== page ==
Here comes the sun

Don't know if I've mentioned it or not, but the weather here the past few weeks has pretty much sucked. As a life-long Californian now living in Oregon, I still have a tough time adjusting to the differences in weather between here and there. I mean, in California the sun's been out for months. Here in Oregon, though, it's been pretty damn cold. Oh, and then there's the rain. You have heard that about the amount of rain we get here, right? So for weeks now we've been searching for some sign that the sunny weather is on its way and, if this weekend is any indication, it has arrived. Friday was hot and yesterday was even hotter. And even though Will is still getting over the croup and cold he had last week (poor kiddo), we spent a few hours out at the pool yesterday and today. The kids had an awesome time splashing and swimming around and we all enjoyed getting out of the house and soaking up the sun. Now we're just counting down the days until the official start of summer. Look out summer 'cause here we come...


Impress yourself (and your mom)

Okay, so I'm a pretty hardcore baker and usually I make everything from scratch, but sometimes I just want something simple and easy. The following recipe couldn't be any easier if I came to your house and made them for you and it yields delicious results. These are guaranteed to be a smash hit with anyone, but why not make Mother's Day a little extra special and whip up a batch of these?

Choco-Chunk Cookies

1 box of Devils Food Cake mix (I prefer Duncan Hines)
½ Cup Canola Oil
2 Jumbo Eggs
½ (6 oz.) package White Chocolate Chips = ½ cup
½ (6 oz.) package Milk Chocolate Chips = ½ cup
½ Cup Toasted Pecans – (OPTIONAL)

Preheat oven to 350ยบ F.
Beat eggs, oil and cake mix in a medium bowl with whisk. With a wooden spoon, mix in chocolate and nuts. Drop giant spoonfuls with large eating spoon onto a cookie sheet that has been lines with parchment paper or a Silpat (silicone baking sheet to prevent cookies from sticking to cookie sheet).
Bake 9 to 11 minutes. Cool 5 minutes on cookie sheet and transfer to cooling rack… or plate to cool completely. Makes 4 dozen cookies or 3 dozen monster size cookies.


Silly rabbit, parks are for kids

Yesterday the kids and I ventured out a to new park, one we'd driven by, but never visited. It's in a part of town with which I'm not very familiar, but change is good, yes? We were all very excited (okay, maybe some more than others) as we piled out of the car and headed toward the playground. After playing for a while, Will discovered a sculpture on the hill that he wanted to check out so Brody and I followed after him. While we were up there I noticed a couple of cops on bikes stopped on the corner, but couldn't really see what they were doing. A few minutes later, one of them started up the hill in our direction. Wouldn't you know that he came to say hi to my kids? How sweet, I thought. As it turns out, though, he had an ulterior motive: to tell me to run, not walk, away from said park.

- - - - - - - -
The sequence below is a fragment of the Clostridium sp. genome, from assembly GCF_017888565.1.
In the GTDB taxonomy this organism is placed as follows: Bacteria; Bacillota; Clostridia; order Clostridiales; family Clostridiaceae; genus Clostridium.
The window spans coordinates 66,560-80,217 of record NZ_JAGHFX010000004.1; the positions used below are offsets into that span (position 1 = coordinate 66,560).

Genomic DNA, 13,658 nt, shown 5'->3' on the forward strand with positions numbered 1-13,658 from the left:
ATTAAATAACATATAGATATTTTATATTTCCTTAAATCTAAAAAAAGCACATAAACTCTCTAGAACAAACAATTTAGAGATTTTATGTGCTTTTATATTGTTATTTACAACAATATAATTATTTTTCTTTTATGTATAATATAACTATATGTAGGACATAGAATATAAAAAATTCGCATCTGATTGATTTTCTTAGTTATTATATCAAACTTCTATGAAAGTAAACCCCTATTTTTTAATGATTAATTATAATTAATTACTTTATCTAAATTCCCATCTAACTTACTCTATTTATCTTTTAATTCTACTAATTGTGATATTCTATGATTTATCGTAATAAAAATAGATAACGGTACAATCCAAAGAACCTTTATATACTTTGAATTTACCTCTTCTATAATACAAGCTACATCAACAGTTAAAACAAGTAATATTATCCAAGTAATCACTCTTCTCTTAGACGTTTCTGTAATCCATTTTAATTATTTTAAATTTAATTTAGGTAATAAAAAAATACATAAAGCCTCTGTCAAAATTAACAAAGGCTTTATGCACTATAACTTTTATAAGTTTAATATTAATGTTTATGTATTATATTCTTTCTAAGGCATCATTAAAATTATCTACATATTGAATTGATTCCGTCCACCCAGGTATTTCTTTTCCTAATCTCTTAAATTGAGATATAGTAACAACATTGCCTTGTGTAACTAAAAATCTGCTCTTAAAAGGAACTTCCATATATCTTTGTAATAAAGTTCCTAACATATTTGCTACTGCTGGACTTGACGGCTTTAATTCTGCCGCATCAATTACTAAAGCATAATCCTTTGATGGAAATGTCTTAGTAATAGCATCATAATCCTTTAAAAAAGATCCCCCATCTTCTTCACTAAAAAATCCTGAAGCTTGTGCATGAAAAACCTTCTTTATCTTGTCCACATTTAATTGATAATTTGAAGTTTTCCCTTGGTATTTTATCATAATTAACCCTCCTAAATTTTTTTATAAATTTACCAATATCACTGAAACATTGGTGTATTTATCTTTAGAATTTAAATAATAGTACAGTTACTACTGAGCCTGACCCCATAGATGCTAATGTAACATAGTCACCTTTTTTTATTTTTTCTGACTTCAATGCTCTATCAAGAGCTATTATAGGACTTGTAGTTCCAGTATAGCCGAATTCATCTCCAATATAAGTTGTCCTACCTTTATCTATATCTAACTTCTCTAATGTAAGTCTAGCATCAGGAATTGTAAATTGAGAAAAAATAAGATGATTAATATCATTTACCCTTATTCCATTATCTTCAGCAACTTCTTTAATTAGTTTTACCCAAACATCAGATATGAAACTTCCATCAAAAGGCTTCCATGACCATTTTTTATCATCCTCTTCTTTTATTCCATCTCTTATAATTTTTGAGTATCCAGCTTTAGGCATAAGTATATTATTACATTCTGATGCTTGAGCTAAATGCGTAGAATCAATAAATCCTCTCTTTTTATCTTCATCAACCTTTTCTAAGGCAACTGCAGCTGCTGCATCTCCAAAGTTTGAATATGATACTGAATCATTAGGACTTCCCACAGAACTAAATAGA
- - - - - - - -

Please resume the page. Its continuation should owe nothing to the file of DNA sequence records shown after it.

I should probably back up and tell you that I was little apprehensive about some of the people hanging around the park when we got there, but the park is plenty big and I can certainly take care of myself, so I shrugged off my misgivings. Bad idea. He and his partner? They were attempting to rouse a drunk sleeping on the lawn in the corner of the park. And those sketchy people riding their bikes around the park? Druggies and drug dealers. In fact, I'm almost certain that at one point I saw a drug deal going down. Sweet. Now I grew up in the Bay Area and have spent plenty of time in Golden Gate Park; there's not much I haven't seen in terms of nefarious park activities. However, I've never been with my kids and seen that kind of stuff...it was back in my high school and college days. So the kids and I hauled tail back to the car and headed for another park across town.